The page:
Dads Against the Divorce Industry

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Women as sex offenders on the rise

An athletic trainer at Glen Rock High School sexually assaults a member of the girls' soccer team. A Clifton Middle School teacher has an affair with a 13-year-old boy.

In Bayonne, a high school guidance counselor is accused of having sex with a 14-year-old student. And at the Juvenile Detention Center in Paramus, a guard allegedly molests an inmate.

These cases represent a crime trend in New Jersey and throughout the country that has shocked communities and forced police, prosecutors, judges, and prison administrators to reevaluate their views of sexual predators.

That's because in all of these cases the accused is a woman.

Convicted female sex offenders were extremely rare 20 years ago. In 1980, state prisons nationwide housed barely 100. But the number has risen nearly every year since: Two years ago, state prisons held more than 1,200 convicted female sex offenders, according to the U.S. Justice Department.

Little is known about their kind. Countless studies have analyzed male sex offenders, but only in the past couple of years have efforts been made to study their female counterparts. The very first state-sponsored treatment program for female sex offenders opened just two years ago, in the Texas prison system.

As a result, experts say, the damage that female sex offenders do to the lives of their victims is often underestimated. Many get away with their crimes - and those who are caught often receive comparatively light sentences.

"They are so out of character,'' said Philip Witt, a Somerville forensic psychologist who was previously director of psychology and research at the Adult Diagnostic and Treatment Center at Avenel, the state prison for male sex offenders.

idea that a woman is sexually predatory is often merely intriguing, and perhaps even titillating. They are not held to as strict a standard as men.''

A Glen Rock father experienced firsthand the havoc wrought by a female sex offender when high school athletic trainer Lois Weierstall sexually assaulted his 16-year-old daughter.

The girl was molested at Weierstall's River Edge home and in a car in Paramus. Weierstall, 50, pleaded guilty to second-degree sexual assault, and a judge sentenced her in September to four years in prison.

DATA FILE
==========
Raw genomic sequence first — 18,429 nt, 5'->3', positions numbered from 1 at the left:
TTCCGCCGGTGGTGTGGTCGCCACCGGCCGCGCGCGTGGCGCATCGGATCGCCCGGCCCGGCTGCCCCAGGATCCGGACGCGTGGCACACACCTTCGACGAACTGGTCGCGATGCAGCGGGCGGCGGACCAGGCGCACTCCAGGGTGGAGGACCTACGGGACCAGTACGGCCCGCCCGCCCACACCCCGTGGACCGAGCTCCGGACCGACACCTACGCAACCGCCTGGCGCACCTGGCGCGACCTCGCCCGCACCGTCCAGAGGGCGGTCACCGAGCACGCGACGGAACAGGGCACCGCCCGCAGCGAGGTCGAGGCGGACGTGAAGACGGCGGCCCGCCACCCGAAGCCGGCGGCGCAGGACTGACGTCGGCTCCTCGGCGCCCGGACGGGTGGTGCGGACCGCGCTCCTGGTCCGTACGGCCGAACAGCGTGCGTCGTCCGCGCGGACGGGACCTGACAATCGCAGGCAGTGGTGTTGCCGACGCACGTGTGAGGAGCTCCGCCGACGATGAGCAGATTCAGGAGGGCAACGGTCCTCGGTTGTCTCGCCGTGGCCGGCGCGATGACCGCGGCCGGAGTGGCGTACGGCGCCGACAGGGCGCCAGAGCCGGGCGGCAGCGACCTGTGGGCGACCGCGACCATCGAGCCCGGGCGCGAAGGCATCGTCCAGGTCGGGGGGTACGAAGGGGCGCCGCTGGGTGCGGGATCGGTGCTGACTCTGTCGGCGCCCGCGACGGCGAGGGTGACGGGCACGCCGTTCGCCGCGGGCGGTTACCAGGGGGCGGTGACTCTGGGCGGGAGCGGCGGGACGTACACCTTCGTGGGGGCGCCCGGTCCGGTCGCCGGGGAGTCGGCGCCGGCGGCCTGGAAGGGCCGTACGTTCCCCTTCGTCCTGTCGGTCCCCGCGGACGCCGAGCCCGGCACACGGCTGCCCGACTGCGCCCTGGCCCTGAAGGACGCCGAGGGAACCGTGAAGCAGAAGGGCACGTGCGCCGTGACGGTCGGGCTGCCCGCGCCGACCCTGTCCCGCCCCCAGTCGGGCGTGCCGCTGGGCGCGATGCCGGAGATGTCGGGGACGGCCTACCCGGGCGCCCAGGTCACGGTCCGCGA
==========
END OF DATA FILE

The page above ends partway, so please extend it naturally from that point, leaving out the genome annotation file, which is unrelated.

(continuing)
The father praised the sentence, but criticized the community's reaction to the crime. Instead of rallying around his daughter, some in town supported Weierstall. At her sentencing, one coach from the school called the veteran trainer "one of the finest people I've known."

Such statements belittled the impact of Weierstall's crime, the father said in an interview last week.

The girl felt ostracized. Some of her friends were told by their parents to stay away from her, he said.

"Many people looked at [Weierstall] as if she simply had a lapse in judgment,'' said the father, whose name is being withheld by The Record to protect his daughter's identity. "But the way I see it, she was very calculating and used her influence over somebody coming out of childhood.

"If it had been a male teacher, it would have been very different in terms of the community's reaction. In a way, the community wanted to ignore it.''

The parents of a boy who was molested by a female Clifton teacher also said their child's suffering was dismissed. Their anger, however, was directed at the judicial system.

Pamela Diehl-Moore, 43, assaulted the boy at least three times at her Lyndhurst home while she worked as a teacher at Woodrow Wilson Elementary School. In sentencing her to probation - and no jail time - Superior Court Judge Bruce Gaeta said the affair may have been a way for the 13-year-old boy to "satisfy his sexual needs.''

The judge's leniency sparked such a public outcry that an appeals court voided the sentence and Gaeta was reassigned to civil matters. Diehl-Moore was resentenced in August to three years in prison.

"It was nice to see her led away in handcuffs,'' the boy's stepfather said at the time.

Diehl-Moore's original sentence was not unusual for a female sex offender.

In Minnesota, prosecutors recently sought the standard 12-year sentence outlined by state guidelines for first-degree sexual assault after a 42-year-old woman was convicted of raping a 15-year-old boy she tutored. However, the judge departed from the guidelines and gave the woman 20 years of probation and only a year in jail. For eight months of that time, she will be able to come and go in a work release program.